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Tanacetum Vulgare, Tansy


Tansy is usually grown in the herb garden, though a site for growing this plant should be selected with care since it usually spreads very aggressively at the roots. 

A good plant to grow in the orchard, when grown under fruit trees, raspberries, roses etc it repels insects from them.

The flowering plant attracts hoverflies and butterflies.

Tansy is a commonly grown domestic remedy, useful in treating a wide range of complaints, though it is little used in modern herbalism.

Caution: The plant is poisonous if large quantities are ingested. There have been cases of death in N. America from drinking strong brews of the tea. Tansy should be used with caution, it is possibly unsafe for internal use, especially if you are pregnant. The essential oil in the leaves is toxic and as little as ½oz can kill an adult.

A green dye is obtained from the young shoots. The leaves and flowers can also be used and a yellow can also be obtained.

The plant is used as a strewing herb in cellars, churches etc in order to repel insects. Both the growing and the dried plant are said to repel flies, ants and fleas, especially if they are mixed with elder leaves.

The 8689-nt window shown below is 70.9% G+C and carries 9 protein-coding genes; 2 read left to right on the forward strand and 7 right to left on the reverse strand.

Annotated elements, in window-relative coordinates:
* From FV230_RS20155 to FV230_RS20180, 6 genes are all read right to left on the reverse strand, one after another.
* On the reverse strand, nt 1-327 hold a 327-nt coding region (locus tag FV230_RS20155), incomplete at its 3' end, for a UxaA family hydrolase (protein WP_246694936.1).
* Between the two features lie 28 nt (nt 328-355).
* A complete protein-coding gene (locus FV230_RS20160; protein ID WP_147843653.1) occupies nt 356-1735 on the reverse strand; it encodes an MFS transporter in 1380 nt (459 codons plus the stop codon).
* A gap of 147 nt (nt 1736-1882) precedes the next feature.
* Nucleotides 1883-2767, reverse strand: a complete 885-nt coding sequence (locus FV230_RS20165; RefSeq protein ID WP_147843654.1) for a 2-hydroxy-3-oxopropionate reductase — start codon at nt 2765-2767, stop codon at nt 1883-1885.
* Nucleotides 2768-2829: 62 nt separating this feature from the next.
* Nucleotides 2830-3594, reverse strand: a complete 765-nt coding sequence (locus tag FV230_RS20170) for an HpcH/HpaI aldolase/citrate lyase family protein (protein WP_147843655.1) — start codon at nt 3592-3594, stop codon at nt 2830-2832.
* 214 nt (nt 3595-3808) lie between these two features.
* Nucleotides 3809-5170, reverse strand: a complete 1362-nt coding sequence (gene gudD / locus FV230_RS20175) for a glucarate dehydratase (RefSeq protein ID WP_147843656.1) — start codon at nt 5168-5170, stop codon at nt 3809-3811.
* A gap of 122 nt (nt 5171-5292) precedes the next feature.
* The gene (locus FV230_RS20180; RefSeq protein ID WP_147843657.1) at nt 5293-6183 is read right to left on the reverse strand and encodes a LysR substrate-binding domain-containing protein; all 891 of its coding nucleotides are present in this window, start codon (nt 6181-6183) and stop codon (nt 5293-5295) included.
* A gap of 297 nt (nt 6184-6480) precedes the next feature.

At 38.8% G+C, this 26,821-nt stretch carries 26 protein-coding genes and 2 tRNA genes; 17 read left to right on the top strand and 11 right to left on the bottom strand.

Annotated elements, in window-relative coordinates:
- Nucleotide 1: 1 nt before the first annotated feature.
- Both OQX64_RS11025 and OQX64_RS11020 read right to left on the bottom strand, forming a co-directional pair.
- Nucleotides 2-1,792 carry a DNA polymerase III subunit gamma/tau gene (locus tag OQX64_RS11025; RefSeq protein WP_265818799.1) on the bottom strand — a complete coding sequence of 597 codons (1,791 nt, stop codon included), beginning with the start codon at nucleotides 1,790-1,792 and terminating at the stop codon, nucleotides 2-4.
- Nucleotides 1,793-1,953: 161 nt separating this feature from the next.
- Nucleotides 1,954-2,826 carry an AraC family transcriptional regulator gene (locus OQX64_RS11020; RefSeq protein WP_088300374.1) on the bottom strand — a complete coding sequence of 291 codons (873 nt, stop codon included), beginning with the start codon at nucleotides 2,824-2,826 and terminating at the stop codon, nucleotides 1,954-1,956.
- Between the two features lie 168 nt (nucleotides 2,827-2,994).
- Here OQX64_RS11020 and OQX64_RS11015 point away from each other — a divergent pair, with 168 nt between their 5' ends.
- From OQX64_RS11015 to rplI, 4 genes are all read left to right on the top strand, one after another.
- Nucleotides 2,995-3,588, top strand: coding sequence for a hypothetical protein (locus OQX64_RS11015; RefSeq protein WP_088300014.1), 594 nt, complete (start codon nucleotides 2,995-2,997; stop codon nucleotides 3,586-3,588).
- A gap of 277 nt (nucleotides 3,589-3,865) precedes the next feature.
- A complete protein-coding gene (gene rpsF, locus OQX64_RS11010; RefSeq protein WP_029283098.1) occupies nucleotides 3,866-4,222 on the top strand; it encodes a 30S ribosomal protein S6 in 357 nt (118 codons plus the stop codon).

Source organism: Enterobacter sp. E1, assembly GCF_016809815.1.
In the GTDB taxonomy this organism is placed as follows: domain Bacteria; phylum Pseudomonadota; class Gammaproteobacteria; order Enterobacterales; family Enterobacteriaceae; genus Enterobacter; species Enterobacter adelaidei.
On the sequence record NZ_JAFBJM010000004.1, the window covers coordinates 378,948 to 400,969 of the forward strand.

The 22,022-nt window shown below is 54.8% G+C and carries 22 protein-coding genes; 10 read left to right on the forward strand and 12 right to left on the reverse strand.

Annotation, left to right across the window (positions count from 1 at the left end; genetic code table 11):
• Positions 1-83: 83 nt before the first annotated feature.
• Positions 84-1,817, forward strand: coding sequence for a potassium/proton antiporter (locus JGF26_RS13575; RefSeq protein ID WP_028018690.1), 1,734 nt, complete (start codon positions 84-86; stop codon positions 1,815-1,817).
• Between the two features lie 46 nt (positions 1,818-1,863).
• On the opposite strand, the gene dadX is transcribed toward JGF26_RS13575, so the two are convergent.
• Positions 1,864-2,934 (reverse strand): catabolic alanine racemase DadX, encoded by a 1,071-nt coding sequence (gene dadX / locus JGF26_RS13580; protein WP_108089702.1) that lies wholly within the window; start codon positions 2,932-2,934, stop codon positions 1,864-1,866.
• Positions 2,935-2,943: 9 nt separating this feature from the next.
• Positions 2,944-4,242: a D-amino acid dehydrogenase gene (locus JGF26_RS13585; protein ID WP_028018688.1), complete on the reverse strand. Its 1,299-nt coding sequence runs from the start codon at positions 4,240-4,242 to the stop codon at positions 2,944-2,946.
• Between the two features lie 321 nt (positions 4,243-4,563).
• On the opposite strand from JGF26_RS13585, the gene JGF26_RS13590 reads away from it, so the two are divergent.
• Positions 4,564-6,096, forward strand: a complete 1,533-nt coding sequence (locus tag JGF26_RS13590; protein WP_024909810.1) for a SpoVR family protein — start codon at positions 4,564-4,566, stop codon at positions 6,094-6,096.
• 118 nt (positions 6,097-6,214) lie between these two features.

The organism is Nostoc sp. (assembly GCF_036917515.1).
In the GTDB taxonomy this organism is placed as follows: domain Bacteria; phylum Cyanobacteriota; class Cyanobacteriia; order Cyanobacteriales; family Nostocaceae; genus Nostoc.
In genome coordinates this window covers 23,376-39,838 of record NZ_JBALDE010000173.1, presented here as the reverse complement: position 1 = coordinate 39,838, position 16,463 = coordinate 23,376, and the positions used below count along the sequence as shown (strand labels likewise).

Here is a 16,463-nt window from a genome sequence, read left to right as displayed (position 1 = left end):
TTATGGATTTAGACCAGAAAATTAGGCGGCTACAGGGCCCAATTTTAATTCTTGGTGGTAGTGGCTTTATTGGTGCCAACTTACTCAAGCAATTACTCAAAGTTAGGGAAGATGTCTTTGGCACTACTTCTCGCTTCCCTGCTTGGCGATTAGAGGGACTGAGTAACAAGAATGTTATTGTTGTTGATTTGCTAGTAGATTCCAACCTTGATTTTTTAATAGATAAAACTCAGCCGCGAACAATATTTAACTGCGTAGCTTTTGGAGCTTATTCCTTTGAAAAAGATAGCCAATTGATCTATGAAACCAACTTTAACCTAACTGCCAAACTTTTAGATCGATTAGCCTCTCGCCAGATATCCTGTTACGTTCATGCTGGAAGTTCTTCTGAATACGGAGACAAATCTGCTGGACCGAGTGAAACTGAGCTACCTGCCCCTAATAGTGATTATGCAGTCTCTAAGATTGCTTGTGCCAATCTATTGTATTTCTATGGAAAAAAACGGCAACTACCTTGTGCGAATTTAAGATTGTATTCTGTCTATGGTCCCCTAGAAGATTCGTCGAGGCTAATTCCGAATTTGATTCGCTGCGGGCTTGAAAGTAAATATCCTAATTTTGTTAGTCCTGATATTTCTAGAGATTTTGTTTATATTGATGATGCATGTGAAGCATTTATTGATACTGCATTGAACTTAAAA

The plant is a good addition to the compost heap, being valued for its mineral content.

Succeeds in an ordinary garden soil. Plants thrive in almost any soil.

Sow spring in a greenhouse. Only just cover the seed and do not allow the pot to dry out. Prick out the seedlings into individual pots once they are large enough to handle and plant out in the summer. 

 Edible uses

Young leaflets - raw or cooked. They can be added in small quantities to salads. The plant is also used as a flavouring, it is a substitute for nutmeg and cinnamon. This plant is not recommended for internal use.

The flowers have a unique flavour and are eaten or used as a garnish.

A bitter, somewhat lemon-flavoured tea is made from the leaves and flowering stems.


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